S100P has recently attracted great attention due to its implication in malignant transformation and tumor progression, and in predicting prognosis and metastasis in several cancer types (20). The implication of S100P in the carcinogenesis and progression of breast cancer has also been reported (17, 19). S100P expression is elevated in TNBC tissues (21) and associated with poor survival of the TNBC patients (22). TNBC patients with the low cytoplasmic levels of both S100P and Ezrin have been shown to confer a better disease-free survival (DFS) compared to other TNBC patients (23). S100P is thought to exerts its oncogenic activities via the activation of receptor for advanced glycation end products (RAGE) (24). The extracellular ligand-binding domain of RAGE can bind to several ligands, including S100P, to initiate downstream signaling pathways that promote cell proliferation, viability and motility. Blocking S100P interaction with RAGE is sufficient to inhibit the growth of tumors (25).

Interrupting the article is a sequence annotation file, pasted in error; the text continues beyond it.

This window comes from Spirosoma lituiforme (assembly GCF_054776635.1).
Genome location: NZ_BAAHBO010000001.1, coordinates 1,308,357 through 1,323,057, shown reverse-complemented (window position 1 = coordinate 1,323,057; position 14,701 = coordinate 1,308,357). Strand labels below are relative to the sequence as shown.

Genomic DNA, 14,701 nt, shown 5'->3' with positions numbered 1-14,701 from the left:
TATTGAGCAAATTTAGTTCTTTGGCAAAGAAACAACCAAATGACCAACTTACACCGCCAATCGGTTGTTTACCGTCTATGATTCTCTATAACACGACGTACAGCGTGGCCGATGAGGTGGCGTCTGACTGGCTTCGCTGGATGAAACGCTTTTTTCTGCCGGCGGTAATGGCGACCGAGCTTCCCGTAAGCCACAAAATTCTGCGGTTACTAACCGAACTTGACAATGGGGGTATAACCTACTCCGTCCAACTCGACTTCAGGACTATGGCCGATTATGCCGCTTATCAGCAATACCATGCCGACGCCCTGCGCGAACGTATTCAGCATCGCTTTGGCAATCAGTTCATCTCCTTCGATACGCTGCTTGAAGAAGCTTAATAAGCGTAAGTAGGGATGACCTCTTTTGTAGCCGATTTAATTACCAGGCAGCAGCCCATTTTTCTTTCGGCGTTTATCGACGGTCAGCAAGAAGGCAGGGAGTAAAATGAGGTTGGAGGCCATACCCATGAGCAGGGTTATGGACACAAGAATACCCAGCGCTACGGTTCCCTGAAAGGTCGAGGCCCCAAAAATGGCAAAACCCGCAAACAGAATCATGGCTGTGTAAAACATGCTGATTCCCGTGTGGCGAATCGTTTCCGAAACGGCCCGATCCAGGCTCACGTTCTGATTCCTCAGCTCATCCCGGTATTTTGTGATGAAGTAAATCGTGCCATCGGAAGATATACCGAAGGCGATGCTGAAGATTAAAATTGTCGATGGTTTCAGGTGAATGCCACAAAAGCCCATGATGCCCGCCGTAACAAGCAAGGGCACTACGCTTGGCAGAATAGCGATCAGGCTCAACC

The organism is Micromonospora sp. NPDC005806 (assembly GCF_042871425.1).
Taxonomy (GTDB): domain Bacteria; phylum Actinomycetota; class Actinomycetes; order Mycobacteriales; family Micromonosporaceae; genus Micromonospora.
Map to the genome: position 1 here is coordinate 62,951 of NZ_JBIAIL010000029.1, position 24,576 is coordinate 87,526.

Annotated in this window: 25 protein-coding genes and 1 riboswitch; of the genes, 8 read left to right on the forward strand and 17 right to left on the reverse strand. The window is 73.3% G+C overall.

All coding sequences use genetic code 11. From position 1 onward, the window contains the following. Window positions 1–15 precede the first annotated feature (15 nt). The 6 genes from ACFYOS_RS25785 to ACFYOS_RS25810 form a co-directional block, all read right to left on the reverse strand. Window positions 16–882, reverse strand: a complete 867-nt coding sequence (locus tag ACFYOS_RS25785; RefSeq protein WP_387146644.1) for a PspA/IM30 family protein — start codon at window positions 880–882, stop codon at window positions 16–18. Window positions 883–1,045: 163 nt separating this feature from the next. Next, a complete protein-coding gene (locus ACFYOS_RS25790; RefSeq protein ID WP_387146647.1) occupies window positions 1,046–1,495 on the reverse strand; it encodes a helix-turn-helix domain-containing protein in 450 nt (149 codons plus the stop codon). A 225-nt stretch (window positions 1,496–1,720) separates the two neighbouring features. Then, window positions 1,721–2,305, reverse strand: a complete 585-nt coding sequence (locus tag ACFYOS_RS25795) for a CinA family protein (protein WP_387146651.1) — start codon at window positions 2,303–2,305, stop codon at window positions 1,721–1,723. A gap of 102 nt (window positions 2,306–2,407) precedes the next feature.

Additionally, S100P dimers, formed in response to the increase in cellular calcium concentrations, can bind and activate the cytoplasmic protein Ezrin (7). This interaction promotes trans-endothelial migration (TEM) in patients with lung cancer, pancreatic cancer, and TNBC (23). Moreover, S100P enhances cell proliferation by upregulating cyclin D1 and CDK2 in human hepatocellular carcinoma (26). NORAD overexpression in the TNBC cell line MDA-MB-231 can block the interaction of S100P with IQGAP1 and p53, leading to the downregulation of cathepsin D and a reduction in cofilin phosphorylation (27). The protein accumulation of S100P at tumor sites also stimulates tumor invasion by inducing angiogenesis (28). Although S100P is mainly located in the cell nucleus and cytoplasm, it can also be secreted into the extracellular matrix in an autocrine or paracrine manner (29). High plasma levels of S100P correlate robustly with poor prognosis of metastatic breast cancer (MBC) patients. In addition, the plasma level of S100P reduced significantly in response to the radiographic treatment of these patients (30).